To date, I have not written about the fact that Obama’s health care law is now being argued before the Supreme Court. We all knew this day was coming. We also knew the crux of the arguments would center over the individual mandate that is the backbone of the health care law. After getting the preliminaries out of the way, the Justices made it fairly clear that was the case. Most of their questions centered around the individual mandate and from those questions, it seems possible there is a 5-4 majority brewing in favor of declaring the individual mandate unconstitutional. To give us some idea of how this case is proceeding, I want to quote Jamie Dupree, whom I respect for his even-handedness in the way he reports the news. He is inside the Supreme Court during the oral arguments.
Legal experts have been wondering for months what Justice Anthony Kennedy might do, as he is considered the “swing” justice on the Court between a bloc of four more liberal justices and four more conservative ones.
Just a few minutes into Tuesday’s arguments, Kennedy made clear that he has deep reservations about the individual mandate.
“Can you create commerce in order to regulate it?” Kennedy asked the Solicitor General, who as the lead lawyer for the Obama Administration, did not have the best of days arguing before the High Court.
“Do you not have a heavy burden to show authorization under the Constitution?” Kennedy asked a little later in the arguments, as he raised concerns that if Congress is allowed to move forward with the individual mandate, lawmakers will be able to do just about anything.
“Can you identify for us some limits on the Commerce Clause?” Kennedy asked.
Kennedy’s questions to Solicitor General Donald Verrilli were backed up by three other justices, as Samuel Alito, Antonin Scalia and Chief Justice John Roberts all took issue with the individual mandate.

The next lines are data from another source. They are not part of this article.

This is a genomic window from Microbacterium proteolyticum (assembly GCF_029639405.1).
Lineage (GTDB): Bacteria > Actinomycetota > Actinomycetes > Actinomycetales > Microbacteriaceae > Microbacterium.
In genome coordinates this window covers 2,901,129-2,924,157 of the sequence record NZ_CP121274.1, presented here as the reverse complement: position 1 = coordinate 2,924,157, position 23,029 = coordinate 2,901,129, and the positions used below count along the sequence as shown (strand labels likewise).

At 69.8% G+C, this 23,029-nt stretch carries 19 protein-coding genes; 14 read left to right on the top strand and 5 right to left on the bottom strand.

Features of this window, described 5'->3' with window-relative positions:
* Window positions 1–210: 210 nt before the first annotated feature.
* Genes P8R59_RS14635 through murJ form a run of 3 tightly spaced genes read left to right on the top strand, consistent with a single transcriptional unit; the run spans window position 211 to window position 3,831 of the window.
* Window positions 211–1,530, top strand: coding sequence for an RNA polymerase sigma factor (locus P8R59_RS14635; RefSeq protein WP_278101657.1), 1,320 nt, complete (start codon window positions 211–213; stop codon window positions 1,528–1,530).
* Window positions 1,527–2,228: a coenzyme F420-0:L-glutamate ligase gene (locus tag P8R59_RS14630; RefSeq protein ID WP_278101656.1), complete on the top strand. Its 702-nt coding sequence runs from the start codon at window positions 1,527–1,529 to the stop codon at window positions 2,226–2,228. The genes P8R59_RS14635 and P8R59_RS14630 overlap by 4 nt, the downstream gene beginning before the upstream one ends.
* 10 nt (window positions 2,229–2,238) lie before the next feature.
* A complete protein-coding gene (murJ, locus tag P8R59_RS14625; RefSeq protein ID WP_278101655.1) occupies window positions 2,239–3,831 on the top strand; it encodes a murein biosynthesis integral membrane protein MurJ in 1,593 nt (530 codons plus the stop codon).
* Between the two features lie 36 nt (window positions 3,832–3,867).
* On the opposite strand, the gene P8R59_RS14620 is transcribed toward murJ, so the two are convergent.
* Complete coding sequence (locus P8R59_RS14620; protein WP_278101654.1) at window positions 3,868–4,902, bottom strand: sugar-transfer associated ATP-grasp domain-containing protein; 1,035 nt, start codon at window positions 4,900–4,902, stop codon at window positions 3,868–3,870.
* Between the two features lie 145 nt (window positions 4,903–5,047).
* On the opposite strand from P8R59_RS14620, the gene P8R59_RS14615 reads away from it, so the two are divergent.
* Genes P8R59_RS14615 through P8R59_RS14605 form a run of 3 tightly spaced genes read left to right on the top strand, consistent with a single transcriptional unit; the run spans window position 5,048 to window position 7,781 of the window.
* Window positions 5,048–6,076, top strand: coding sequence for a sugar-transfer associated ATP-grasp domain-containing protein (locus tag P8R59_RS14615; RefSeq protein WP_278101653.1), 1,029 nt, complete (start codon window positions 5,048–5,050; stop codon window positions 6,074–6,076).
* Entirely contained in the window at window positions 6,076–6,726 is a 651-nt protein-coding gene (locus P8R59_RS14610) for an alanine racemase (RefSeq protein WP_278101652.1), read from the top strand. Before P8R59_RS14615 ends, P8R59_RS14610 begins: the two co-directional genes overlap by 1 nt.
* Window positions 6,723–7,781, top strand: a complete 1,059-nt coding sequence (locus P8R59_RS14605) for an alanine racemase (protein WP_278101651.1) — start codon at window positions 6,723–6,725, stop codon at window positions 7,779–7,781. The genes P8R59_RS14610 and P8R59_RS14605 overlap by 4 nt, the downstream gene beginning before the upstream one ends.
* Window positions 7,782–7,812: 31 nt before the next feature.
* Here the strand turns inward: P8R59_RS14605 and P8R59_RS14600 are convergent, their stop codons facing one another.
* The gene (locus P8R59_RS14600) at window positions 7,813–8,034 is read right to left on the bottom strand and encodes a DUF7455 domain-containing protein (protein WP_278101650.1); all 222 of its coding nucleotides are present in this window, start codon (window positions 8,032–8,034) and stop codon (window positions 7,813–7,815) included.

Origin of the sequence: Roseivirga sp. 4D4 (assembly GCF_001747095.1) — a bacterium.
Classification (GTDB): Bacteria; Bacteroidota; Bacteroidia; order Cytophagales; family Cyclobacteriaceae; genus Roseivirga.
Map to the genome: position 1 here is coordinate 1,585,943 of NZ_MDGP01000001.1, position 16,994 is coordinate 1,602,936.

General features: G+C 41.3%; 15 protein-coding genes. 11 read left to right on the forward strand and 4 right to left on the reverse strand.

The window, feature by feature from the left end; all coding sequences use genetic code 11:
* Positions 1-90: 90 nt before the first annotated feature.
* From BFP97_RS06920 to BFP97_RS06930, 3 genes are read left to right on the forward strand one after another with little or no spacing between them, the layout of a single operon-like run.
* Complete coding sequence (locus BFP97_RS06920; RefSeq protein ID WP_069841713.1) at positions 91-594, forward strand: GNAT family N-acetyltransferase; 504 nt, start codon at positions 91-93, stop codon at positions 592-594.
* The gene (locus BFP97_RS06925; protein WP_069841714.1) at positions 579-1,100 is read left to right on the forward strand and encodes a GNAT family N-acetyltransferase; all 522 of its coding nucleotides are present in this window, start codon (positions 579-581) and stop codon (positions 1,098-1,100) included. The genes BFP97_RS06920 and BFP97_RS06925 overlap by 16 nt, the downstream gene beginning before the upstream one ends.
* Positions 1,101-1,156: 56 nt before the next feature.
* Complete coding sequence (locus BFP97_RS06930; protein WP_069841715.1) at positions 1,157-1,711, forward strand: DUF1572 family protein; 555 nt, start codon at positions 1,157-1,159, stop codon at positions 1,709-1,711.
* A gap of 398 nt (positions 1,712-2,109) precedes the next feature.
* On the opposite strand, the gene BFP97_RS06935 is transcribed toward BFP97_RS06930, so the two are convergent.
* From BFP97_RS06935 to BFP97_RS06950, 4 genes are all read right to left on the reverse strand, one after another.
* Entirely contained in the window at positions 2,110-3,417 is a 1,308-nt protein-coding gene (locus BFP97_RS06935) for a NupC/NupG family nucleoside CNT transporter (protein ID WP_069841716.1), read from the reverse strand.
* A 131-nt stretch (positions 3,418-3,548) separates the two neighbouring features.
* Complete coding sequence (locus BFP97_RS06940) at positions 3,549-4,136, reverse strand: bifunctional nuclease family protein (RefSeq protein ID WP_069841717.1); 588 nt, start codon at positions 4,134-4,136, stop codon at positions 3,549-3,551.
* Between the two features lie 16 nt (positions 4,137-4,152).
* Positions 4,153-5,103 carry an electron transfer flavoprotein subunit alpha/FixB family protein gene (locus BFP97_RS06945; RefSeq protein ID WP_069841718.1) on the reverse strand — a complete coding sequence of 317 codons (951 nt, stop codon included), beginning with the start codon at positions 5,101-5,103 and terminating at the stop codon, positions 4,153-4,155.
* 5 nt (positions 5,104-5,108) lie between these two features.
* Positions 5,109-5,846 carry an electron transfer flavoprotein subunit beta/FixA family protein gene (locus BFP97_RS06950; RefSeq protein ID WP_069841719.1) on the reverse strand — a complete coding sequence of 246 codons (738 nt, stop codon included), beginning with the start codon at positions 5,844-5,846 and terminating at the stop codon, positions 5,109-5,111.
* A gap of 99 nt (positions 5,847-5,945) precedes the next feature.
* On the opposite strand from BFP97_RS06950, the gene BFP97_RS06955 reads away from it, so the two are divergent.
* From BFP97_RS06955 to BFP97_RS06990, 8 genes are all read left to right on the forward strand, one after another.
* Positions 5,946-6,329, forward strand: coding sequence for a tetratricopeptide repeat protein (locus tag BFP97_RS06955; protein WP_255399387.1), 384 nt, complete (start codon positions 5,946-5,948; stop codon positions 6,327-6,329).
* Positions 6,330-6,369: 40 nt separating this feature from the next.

Obviously, no one really knows how this case will be decided. Today will be the last day of oral arguments before the Supreme Court, and then the case will go behind closed doors. What I wouldn’t give to be privy to those discussions, as the Justices argue the merits of the case among themselves. We should expect a ruling in late June, well before the general election campaign.
Even if the individual mandate is struck down, as it should be, there will still be questions to be answered, scenarios to be considered. For example, if the Supreme Court declares the individual mandate unconstitutional, what happens to the rest of the law? We need to remember that Obamacare contains more than just the mandate that everyone in America purchase health insurance. Will the rest of the law be allowed to stand, or will striking down the individual mandate render the rest of the law null and void, due to the economics of the situation?
I can’t claim to be a legal expert or an attorney, but I will be watching this case closely. It will be very interesting to see how it unfolds and the decision(s) that could be handed down. For more on this story, you can visit Steven Birn Speaks.